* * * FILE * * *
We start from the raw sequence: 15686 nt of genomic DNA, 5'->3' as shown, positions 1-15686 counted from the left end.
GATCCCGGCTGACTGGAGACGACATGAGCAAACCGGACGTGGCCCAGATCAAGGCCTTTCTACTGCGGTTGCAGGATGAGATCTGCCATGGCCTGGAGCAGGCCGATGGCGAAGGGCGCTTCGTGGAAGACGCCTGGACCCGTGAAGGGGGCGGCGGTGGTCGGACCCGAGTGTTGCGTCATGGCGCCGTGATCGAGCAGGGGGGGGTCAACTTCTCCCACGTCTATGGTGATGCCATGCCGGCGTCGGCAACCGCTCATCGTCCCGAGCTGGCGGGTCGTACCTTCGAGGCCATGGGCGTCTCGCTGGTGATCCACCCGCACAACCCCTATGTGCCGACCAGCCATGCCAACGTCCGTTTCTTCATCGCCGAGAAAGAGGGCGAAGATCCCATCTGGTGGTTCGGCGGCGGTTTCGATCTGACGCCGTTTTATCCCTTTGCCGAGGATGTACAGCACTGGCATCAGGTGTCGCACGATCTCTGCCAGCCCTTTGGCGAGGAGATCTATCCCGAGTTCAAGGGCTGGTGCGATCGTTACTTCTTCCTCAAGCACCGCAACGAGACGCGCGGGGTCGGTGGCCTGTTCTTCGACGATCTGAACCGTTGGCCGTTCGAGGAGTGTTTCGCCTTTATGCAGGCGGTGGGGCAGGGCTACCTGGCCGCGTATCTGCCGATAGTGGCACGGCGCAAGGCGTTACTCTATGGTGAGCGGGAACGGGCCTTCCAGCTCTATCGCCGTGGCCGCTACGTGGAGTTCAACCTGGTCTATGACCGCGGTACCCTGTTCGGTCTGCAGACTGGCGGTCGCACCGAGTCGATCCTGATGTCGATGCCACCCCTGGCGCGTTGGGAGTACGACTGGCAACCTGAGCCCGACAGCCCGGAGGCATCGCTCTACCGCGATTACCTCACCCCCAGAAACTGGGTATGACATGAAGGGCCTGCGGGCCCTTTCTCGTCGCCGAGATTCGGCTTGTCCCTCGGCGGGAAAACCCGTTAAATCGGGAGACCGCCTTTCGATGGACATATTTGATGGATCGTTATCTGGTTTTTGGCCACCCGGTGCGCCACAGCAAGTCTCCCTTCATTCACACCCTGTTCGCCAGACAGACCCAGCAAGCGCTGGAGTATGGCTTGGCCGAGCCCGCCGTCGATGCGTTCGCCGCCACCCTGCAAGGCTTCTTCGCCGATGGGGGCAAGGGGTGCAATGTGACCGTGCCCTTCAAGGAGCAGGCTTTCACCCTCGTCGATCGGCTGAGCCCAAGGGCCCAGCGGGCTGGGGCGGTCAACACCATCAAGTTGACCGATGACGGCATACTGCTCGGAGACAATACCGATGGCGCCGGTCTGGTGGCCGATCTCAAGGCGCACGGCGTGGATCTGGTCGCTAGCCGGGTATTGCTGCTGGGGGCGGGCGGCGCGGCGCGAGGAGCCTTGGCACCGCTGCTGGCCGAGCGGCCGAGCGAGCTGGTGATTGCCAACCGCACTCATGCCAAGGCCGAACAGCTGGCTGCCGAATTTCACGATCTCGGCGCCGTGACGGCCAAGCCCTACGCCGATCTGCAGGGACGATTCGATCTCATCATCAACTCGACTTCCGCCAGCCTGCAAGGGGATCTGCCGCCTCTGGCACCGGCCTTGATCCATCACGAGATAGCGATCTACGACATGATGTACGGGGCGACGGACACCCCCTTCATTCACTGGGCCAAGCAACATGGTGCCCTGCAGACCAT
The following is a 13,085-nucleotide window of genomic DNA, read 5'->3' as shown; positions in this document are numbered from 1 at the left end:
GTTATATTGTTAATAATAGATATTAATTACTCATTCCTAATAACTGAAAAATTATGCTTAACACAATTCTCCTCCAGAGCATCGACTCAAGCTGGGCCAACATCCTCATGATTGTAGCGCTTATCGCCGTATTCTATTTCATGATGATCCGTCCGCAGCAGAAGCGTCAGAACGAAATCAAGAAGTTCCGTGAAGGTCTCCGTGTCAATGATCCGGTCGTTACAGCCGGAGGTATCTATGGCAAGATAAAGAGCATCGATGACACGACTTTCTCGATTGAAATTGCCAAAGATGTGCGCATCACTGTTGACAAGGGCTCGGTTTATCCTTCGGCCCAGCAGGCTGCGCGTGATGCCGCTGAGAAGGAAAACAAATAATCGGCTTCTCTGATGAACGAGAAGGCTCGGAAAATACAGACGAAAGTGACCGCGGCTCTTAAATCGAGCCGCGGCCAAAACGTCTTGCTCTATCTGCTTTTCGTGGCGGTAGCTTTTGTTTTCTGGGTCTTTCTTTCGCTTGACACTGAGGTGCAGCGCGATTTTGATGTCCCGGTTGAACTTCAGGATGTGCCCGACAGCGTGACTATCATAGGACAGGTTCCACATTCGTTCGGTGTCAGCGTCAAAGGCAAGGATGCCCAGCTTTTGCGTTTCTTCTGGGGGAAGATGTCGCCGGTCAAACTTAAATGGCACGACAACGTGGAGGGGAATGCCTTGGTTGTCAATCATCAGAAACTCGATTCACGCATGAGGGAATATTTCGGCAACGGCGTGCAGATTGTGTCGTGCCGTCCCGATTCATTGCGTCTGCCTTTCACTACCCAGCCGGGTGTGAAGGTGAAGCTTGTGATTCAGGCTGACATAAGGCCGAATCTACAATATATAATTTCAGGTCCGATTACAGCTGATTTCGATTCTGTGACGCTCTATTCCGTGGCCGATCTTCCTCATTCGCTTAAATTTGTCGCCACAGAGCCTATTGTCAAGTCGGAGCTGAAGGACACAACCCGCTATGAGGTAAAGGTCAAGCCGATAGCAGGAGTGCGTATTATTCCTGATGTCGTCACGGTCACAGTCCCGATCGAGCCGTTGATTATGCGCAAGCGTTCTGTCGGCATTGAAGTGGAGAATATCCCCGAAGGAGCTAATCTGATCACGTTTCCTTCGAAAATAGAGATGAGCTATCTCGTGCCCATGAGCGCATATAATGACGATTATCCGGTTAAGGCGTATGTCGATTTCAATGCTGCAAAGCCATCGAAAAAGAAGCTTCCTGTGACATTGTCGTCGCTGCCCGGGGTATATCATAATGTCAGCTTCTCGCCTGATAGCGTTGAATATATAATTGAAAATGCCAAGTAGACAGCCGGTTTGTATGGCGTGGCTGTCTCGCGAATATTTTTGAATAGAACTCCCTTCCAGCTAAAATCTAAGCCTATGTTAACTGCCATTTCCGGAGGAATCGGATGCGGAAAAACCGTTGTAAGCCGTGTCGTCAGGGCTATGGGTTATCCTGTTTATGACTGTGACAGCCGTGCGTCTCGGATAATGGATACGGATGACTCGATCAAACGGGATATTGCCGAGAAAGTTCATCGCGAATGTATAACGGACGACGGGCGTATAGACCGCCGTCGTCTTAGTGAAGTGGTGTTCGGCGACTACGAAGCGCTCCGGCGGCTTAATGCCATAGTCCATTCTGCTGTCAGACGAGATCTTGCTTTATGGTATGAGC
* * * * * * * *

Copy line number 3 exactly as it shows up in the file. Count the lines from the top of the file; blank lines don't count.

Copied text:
The following is a 13,085-nucleotide window of genomic DNA, read 5'->3' as shown; positions in this document are numbered from 1 at the left end: